I know, not a combination that you are likely to find in any books on garden design: but I was struck by this attractive juxtaposition, which I found in a Client's garden this year.
On the right of the path, a large Asparagus bed.
Now, we all know that Asparagus is a permanent crop, apparently it's quite desirable (despite the horrible smelly side-effect!) because it is one of the earliest fresh green veg crops of the year: we harvest it in “early spring”, which in real life means late April through May. Although personally, I'd call May “late spring”.... anyway, it's an early crop, and then we forget about it until autumn.
But look what lovely fluffy foliage it sends up!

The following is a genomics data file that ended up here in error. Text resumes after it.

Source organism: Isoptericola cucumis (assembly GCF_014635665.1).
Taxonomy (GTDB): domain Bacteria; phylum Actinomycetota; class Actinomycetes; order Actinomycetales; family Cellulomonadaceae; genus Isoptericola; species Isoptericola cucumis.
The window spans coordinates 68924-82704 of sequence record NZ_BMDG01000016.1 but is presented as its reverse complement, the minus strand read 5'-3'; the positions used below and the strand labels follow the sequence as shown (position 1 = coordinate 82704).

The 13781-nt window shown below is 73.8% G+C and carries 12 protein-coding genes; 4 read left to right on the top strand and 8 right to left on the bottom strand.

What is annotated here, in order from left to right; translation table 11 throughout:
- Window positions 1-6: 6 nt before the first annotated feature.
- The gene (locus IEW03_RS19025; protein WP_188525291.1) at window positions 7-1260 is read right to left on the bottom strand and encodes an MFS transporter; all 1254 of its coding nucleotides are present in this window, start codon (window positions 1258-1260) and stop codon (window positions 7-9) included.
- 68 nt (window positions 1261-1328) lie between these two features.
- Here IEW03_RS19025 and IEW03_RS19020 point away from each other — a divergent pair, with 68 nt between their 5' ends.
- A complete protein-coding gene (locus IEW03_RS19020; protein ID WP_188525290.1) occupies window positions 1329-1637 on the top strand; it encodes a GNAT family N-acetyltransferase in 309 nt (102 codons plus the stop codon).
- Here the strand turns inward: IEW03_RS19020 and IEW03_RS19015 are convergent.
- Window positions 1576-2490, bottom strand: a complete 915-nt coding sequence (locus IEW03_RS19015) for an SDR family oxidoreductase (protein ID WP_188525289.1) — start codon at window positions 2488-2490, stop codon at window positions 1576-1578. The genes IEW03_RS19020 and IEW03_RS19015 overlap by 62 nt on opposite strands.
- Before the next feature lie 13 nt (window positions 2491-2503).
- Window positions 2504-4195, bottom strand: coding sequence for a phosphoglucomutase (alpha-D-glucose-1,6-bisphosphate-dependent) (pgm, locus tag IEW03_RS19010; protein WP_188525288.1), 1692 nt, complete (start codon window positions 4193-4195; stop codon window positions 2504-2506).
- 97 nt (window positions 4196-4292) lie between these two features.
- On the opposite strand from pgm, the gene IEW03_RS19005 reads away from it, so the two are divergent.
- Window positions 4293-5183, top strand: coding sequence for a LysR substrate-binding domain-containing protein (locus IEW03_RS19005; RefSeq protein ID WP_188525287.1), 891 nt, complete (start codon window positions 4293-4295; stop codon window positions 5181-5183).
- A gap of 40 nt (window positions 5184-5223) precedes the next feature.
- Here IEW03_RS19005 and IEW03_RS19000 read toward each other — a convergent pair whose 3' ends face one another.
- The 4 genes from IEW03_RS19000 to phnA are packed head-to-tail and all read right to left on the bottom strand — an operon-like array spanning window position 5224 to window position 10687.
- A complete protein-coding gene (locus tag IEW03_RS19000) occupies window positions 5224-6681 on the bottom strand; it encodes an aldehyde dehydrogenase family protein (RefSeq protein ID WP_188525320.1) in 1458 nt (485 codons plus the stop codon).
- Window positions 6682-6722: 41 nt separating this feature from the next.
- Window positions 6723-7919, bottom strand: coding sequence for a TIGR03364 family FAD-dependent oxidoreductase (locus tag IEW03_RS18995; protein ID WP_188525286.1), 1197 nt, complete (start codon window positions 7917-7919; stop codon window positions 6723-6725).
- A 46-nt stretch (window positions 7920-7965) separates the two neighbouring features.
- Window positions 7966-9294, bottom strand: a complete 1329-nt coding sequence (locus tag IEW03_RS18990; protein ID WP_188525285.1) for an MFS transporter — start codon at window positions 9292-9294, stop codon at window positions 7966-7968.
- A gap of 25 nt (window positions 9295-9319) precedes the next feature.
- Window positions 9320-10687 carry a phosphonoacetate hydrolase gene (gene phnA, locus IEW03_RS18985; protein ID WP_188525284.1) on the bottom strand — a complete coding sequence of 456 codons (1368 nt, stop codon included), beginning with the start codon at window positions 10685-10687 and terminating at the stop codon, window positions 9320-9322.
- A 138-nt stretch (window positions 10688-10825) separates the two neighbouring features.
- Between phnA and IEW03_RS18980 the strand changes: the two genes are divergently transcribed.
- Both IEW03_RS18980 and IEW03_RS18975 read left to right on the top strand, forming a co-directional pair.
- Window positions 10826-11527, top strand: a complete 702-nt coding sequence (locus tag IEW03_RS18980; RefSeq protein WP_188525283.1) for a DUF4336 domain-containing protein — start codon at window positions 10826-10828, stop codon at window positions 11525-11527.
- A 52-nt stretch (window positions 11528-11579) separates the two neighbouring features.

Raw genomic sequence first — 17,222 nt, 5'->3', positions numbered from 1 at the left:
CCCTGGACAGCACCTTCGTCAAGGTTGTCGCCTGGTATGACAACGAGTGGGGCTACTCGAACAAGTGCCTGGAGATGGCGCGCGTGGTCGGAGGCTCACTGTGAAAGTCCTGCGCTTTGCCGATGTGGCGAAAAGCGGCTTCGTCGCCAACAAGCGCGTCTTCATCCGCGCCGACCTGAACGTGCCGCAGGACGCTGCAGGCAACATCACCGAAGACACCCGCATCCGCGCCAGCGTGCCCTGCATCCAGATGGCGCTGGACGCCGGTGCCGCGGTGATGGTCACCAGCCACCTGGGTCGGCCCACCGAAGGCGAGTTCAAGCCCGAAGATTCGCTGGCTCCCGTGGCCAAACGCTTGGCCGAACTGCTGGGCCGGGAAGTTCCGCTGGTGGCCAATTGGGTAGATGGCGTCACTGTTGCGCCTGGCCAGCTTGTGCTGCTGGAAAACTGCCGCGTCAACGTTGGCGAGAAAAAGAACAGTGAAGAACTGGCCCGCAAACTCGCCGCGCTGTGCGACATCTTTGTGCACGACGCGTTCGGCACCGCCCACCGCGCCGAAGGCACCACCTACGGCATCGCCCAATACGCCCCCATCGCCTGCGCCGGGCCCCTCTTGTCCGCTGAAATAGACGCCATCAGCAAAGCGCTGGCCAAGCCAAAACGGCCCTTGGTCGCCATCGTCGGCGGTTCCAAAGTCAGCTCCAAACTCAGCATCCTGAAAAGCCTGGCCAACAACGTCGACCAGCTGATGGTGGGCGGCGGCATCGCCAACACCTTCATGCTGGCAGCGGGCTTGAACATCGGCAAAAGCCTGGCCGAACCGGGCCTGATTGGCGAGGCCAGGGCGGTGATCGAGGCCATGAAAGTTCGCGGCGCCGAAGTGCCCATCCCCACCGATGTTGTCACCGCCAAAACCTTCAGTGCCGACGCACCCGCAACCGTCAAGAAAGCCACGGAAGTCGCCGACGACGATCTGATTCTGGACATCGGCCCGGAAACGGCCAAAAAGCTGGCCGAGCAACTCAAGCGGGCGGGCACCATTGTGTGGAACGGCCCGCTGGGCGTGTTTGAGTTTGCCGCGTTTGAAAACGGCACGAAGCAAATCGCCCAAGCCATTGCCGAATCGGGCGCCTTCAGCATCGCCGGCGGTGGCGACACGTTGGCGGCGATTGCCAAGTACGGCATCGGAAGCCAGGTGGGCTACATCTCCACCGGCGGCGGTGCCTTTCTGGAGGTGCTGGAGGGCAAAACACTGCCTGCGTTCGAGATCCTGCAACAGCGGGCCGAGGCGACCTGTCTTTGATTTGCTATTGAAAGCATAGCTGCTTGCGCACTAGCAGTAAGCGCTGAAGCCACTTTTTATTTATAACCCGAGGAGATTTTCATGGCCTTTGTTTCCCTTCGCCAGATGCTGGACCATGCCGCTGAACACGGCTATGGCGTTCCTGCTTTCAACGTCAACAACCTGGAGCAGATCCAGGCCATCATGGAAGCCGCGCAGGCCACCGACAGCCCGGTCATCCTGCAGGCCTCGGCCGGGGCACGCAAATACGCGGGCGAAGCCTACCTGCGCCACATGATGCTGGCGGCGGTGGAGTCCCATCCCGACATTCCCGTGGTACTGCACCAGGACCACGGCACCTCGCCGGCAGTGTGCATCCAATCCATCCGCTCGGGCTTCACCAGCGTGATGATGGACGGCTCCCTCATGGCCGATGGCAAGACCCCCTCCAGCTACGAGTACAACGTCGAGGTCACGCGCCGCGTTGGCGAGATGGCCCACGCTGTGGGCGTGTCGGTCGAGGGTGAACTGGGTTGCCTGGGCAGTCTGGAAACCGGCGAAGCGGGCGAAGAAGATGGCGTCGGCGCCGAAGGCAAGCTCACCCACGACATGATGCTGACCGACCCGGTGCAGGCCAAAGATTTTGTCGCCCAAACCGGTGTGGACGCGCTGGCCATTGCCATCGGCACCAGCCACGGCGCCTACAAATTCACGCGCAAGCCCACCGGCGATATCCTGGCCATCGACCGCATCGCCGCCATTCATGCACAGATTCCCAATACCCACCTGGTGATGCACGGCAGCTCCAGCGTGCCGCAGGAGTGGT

And on the left, a Tamarisk: this is a deciduous shrub or small tree, which has the added benefit of producing pink flowers, usually in spring.
And look what lovely fluffy foliage it has!
Veggie gardens are not usually the most attractive of things, and when I first saw this garden (in winter) I was a bit surprised to find a bed of Asparagus out in the main garden, rather than tucked away in the kitchen garden section.
But once we stopped cropping the Asparagus, all became clear.
So there you go: a nice, interesting, and unusual combination of planting to give a lovely balanced effect throughout the whole summer.
And frankly, as I'm not at all fond of eating Asparagus - to me, it just tastes “green”, like eating pea pods or the stalks of broccoli - I might even start planting it in borders, just for the tall feathery foliage!